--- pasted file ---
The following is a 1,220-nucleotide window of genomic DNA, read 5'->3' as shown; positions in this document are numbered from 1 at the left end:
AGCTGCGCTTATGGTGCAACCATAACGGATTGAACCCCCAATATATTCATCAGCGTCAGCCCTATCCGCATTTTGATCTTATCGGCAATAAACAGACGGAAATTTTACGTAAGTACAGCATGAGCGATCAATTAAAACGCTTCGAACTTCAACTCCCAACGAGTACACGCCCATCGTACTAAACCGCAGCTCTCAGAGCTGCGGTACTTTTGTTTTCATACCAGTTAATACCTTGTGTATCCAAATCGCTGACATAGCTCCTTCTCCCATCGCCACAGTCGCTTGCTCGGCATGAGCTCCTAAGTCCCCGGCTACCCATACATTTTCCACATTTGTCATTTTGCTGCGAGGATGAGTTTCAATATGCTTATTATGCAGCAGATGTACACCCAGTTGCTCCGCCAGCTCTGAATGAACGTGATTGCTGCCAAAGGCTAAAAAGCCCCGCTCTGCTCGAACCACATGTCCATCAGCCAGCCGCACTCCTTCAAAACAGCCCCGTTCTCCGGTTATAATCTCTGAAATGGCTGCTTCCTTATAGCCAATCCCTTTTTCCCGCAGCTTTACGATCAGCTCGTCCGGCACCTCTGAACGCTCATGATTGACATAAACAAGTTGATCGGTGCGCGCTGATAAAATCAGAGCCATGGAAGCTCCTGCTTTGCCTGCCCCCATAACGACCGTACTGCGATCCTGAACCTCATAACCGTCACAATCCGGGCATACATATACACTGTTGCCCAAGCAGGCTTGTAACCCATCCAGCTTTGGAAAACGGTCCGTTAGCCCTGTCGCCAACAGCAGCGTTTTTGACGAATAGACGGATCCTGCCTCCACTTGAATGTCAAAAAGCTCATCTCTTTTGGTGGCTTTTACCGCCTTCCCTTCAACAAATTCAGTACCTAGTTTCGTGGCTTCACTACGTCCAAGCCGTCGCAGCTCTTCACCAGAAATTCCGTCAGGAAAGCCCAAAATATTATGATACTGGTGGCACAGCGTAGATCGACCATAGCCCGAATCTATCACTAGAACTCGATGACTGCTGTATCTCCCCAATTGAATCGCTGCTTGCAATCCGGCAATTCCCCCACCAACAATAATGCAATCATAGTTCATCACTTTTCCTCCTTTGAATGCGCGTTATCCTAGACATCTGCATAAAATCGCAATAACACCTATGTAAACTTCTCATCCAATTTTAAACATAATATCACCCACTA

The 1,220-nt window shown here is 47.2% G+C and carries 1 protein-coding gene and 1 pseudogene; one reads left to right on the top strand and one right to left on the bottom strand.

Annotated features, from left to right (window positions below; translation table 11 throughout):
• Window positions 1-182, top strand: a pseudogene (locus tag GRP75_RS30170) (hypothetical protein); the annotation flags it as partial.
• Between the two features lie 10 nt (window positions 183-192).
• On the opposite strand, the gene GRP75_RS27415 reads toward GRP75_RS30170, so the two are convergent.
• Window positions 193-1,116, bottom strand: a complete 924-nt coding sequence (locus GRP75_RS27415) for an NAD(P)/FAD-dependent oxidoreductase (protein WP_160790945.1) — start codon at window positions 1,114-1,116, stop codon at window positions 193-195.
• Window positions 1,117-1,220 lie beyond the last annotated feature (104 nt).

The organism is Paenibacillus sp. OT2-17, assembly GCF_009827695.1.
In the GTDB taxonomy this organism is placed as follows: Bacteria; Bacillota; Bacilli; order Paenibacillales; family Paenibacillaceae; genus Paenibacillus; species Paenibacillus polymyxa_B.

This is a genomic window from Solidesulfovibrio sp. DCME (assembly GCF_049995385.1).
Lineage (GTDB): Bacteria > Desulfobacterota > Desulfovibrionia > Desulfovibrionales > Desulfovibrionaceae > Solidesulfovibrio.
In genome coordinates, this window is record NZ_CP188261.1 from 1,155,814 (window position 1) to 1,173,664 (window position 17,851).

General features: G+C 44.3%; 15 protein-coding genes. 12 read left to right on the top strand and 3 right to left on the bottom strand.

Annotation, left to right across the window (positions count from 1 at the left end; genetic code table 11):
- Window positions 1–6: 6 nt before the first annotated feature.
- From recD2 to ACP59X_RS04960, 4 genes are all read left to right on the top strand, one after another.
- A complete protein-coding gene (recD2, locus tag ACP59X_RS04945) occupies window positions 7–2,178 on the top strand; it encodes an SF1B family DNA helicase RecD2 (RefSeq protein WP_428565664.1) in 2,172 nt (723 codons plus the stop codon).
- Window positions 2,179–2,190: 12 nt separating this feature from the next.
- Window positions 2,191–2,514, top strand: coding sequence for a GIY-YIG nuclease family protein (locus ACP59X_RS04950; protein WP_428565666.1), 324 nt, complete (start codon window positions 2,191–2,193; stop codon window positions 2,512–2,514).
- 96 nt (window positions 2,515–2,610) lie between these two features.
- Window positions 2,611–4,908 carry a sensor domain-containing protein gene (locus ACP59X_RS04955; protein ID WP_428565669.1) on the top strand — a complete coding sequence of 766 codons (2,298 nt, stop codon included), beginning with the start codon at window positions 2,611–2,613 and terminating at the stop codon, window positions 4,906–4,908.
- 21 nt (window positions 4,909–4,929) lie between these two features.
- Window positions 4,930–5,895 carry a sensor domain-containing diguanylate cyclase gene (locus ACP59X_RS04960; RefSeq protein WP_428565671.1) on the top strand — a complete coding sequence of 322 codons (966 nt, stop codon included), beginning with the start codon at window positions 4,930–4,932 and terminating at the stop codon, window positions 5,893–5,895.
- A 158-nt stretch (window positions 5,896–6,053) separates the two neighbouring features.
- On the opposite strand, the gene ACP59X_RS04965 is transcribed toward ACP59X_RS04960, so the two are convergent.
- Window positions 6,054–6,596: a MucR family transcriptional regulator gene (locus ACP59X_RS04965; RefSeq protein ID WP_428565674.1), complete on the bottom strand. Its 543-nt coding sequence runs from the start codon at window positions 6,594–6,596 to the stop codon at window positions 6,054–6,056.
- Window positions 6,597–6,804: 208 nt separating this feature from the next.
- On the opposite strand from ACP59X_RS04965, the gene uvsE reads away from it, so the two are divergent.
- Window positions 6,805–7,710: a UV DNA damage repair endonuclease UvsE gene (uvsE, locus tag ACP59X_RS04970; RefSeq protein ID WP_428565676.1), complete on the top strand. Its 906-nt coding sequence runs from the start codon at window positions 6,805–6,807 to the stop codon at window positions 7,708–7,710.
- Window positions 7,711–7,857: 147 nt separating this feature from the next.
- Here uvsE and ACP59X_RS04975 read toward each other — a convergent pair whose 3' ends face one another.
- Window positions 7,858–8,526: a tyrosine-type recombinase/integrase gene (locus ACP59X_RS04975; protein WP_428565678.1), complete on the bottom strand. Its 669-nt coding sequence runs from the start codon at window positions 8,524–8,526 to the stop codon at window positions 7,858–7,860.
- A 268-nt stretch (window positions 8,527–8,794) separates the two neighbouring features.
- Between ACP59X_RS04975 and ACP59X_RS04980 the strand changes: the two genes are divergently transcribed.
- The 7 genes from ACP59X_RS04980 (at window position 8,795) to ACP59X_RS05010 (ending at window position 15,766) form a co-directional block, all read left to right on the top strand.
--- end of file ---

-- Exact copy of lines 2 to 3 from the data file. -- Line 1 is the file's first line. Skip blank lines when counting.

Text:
AGCTGCGCTTATGGTGCAACCATAACGGATTGAACCCCCAATATATTCATCAGCGTCAGCCCTATCCGCATTTTGATCTTATCGGCAATAAACAGACGGAAATTTTACGTAAGTACAGCATGAGCGATCAATTAAAACGCTTCGAACTTCAACTCCCAACGAGTACACGCCCATCGTACTAAACCGCAGCTCTCAGAGCTGCGGTACTTTTGTTTTCATACCAGTTAATACCTTGTGTATCCAAATCGCTGACATAGCTCCTTCTCCCATCGCCACAGTCGCTTGCTCGGCATGAGCTCCTAAGTCCCCGGCTACCCATACATTTTCCACATTTGTCATTTTGCTGCGAGGATGAGTTTCAATATGCTTATTATGCAGCAGATGTACACCCAGTTGCTCCGCCAGCTCTGAATGAACGTGATTGCTGCCAAAGGCTAAAAAGCCCCGCTCTGCTCGAACCACATGTCCATCAGCCAGCCGCACTCCTTCAAAACAGCCCCGTTCTCCGGTTATAATCTCTGAAATGGCTGCTTCCTTATAGCCAATCCCTTTTTCCCGCAGCTTTACGATCAGCTCGTCCGGCACCTCTGAACGCTCATGATTGACATAAACAAGTTGATCGGTGCGCGCTGATAAAATCAGAGCCATGGAAGCTCCTGCTTTGCCTGCCCCCATAACGACCGTACTGCGATCCTGAACCTCATAACCGTCACAATCCGGGCATACATATACACTGTTGCCCAAGCAGGCTTGTAACCCATCCAGCTTTGGAAAACGGTCCGTTAGCCCTGTCGCCAACAGCAGCGTTTTTGACGAATAGACGGATCCTGCCTCCACTTGAATGTCAAAAAGCTCATCTCTTTTGGTGGCTTTTACCGCCTTCCCTTCAACAAATTCAGTACCTAGTTTCGTGGCTTCACTACGTCCAAGCCGTCGCAGCTCTTCACCAGAAATTCCGTCAGGAAAGCCCAAAATATTATGATACTGGTGGCACAGCGTAGATCGACCATAGCCCGAATCTATCACTAGAACTCGATGACTGCTGTATCTCCCCAATTGAATCGCTGCTTGCAATCCGGCAATTCCCCCACCAACAATAATGCAATCATAGTTCATCACTTTTCCTCCTTTGAATGCGCGTTATCCTAGACATCTGCATAAAATCGCAATAACACCTATGTAAACTTCTCATCCAATTTTAAACATAATATCACCCACTA

The 1,220-nt window shown here is 47.2% G+C and carries 1 protein-coding gene and 1 pseudogene; one reads left to right on the top strand and one right to left on the bottom strand.